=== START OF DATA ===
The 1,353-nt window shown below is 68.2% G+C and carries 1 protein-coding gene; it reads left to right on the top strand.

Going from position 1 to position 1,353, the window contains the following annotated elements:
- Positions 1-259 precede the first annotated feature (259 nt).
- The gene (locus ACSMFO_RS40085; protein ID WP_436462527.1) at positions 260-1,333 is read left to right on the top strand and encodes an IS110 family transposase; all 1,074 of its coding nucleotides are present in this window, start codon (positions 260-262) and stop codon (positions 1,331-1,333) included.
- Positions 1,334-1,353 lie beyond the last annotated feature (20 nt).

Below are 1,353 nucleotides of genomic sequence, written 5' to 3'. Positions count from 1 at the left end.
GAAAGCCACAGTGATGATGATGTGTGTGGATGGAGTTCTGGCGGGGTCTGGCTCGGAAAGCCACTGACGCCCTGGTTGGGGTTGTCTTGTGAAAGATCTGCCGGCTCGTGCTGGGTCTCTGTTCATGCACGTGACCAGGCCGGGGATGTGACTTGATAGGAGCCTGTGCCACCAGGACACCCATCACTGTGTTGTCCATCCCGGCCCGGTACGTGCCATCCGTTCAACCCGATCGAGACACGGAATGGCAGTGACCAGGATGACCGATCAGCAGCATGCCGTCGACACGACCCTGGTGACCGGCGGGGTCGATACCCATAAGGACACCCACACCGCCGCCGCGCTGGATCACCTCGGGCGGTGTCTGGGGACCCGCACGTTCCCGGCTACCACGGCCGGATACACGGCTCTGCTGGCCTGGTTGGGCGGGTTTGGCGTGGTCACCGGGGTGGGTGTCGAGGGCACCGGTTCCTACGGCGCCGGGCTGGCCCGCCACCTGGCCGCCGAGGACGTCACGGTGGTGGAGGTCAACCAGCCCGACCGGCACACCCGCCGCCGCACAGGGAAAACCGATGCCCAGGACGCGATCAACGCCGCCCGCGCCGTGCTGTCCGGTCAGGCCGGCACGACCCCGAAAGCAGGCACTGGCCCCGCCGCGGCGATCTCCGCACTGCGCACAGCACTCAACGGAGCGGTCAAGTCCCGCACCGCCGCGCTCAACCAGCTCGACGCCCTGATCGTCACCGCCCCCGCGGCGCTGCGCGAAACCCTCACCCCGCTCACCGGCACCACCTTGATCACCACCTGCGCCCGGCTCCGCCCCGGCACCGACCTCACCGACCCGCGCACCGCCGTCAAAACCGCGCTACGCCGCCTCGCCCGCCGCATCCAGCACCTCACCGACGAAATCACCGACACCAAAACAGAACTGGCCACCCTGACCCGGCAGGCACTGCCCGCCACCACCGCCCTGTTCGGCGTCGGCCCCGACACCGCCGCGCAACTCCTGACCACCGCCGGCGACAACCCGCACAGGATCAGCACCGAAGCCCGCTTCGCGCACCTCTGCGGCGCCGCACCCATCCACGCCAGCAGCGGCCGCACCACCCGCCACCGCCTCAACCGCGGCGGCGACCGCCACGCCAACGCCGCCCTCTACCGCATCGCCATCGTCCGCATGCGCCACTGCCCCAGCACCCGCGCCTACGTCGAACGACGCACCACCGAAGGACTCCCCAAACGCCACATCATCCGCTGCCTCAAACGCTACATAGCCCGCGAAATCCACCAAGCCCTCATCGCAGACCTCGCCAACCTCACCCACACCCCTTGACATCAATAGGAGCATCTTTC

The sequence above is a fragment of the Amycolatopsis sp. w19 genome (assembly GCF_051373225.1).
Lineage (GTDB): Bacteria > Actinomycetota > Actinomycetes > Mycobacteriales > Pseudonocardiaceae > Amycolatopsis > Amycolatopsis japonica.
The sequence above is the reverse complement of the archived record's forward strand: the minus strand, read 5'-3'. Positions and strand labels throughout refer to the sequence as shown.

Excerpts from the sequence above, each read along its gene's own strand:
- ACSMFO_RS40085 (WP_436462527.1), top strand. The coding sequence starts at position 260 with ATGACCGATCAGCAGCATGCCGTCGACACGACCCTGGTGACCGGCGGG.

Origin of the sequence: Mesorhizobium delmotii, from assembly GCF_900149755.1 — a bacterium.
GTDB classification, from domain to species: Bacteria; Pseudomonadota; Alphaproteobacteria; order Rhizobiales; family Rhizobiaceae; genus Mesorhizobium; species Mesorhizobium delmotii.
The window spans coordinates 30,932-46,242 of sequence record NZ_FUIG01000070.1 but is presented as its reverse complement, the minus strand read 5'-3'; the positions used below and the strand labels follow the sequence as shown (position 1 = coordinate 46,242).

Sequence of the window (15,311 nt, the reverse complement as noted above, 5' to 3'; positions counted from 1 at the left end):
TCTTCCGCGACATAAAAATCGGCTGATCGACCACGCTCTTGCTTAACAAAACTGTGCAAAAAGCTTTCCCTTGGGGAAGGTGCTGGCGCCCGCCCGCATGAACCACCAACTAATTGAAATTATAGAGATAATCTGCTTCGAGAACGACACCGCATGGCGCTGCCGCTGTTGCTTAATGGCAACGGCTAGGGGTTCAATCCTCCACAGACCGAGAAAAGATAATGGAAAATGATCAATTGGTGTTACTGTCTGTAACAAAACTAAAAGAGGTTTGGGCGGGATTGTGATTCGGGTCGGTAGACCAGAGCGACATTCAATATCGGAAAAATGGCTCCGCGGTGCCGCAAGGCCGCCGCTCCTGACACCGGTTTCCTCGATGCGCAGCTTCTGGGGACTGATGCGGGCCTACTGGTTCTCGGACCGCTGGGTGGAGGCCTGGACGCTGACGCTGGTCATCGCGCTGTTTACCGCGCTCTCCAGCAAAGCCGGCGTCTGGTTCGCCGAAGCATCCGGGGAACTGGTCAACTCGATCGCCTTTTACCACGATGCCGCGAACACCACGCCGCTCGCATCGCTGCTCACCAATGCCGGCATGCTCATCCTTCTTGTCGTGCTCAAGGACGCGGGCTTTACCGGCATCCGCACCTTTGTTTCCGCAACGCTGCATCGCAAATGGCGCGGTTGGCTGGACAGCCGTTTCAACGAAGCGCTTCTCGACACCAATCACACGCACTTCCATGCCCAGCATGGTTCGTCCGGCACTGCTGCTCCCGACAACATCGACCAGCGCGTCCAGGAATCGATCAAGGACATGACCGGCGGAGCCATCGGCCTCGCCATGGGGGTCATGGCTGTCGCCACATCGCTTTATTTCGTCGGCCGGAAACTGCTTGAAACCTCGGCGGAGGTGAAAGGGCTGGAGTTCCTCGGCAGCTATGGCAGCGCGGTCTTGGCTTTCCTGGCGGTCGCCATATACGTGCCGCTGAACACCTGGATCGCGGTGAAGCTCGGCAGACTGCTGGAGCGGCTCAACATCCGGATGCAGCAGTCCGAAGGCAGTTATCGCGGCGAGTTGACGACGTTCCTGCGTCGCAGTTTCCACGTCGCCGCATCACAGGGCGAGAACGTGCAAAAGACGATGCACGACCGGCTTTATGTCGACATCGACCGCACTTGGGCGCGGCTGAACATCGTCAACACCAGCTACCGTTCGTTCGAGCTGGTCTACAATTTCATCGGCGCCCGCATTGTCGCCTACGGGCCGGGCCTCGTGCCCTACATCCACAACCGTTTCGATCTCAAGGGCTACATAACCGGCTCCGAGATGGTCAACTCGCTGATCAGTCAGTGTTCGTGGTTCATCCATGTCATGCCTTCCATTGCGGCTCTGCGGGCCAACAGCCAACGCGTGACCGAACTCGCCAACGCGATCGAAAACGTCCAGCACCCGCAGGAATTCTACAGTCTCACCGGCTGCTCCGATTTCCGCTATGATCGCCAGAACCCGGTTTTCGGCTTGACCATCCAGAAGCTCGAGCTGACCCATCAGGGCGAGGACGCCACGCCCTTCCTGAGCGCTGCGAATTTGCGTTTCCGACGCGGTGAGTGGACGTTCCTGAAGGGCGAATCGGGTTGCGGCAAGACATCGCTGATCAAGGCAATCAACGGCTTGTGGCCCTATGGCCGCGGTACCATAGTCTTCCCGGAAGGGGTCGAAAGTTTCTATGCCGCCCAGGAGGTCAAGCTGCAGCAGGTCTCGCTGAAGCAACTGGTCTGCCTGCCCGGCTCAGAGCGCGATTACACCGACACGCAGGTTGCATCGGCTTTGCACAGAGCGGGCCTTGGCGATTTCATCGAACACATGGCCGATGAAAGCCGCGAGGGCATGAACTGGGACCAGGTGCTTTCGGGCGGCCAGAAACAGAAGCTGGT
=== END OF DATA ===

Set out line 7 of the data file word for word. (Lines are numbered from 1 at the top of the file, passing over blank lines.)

GAAAGCCACAGTGATGATGATGTGTGTGGATGGAGTTCTGGCGGGGTCTGGCTCGGAAAGCCACTGACGCCCTGGTTGGGGTTGTCTTGTGAAAGATCTGCCGGCTCGTGCTGGGTCTCTGTTCATGCACGTGACCAGGCCGGGGATGTGACTTGATAGGAGCCTGTGCCACCAGGACACCCATCACTGTGTTGTCCATCCCGGCCCGGTACGTGCCATCCGTTCAACCCGATCGAGACACGGAATGGCAGTGACCAGGATGACCGATCAGCAGCATGCCGTCGACACGACCCTGGTGACCGGCGGGGTCGATACCCATAAGGACACCCACACCGCCGCCGCGCTGGATCACCTCGGGCGGTGTCTGGGGACCCGCACGTTCCCGGCTACCACGGCCGGATACACGGCTCTGCTGGCCTGGTTGGGCGGGTTTGGCGTGGTCACCGGGGTGGGTGTCGAGGGCACCGGTTCCTACGGCGCCGGGCTGGCCCGCCACCTGGCCGCCGAGGACGTCACGGTGGTGGAGGTCAACCAGCCCGACCGGCACACCCGCCGCCGCACAGGGAAAACCGATGCCCAGGACGCGATCAACGCCGCCCGCGCCGTGCTGTCCGGTCAGGCCGGCACGACCCCGAAAGCAGGCACTGGCCCCGCCGCGGCGATCTCCGCACTGCGCACAGCACTCAACGGAGCGGTCAAGTCCCGCACCGCCGCGCTCAACCAGCTCGACGCCCTGATCGTCACCGCCCCCGCGGCGCTGCGCGAAACCCTCACCCCGCTCACCGGCACCACCTTGATCACCACCTGCGCCCGGCTCCGCCCCGGCACCGACCTCACCGACCCGCGCACCGCCGTCAAAACCGCGCTACGCCGCCTCGCCCGCCGCATCCAGCACCTCACCGACGAAATCACCGACACCAAAACAGAACTGGCCACCCTGACCCGGCAGGCACTGCCCGCCACCACCGCCCTGTTCGGCGTCGGCCCCGACACCGCCGCGCAACTCCTGACCACCGCCGGCGACAACCCGCACAGGATCAGCACCGAAGCCCGCTTCGCGCACCTCTGCGGCGCCGCACCCATCCACGCCAGCAGCGGCCGCACCACCCGCCACCGCCTCAACCGCGGCGGCGACCGCCACGCCAACGCCGCCCTCTACCGCATCGCCATCGTCCGCATGCGCCACTGCCCCAGCACCCGCGCCTACGTCGAACGACGCACCACCGAAGGACTCCCCAAACGCCACATCATCCGCTGCCTCAAACGCTACATAGCCCGCGAAATCCACCAAGCCCTCATCGCAGACCTCGCCAACCTCACCCACACCCCTTGACATCAATAGGAGCATCTTTC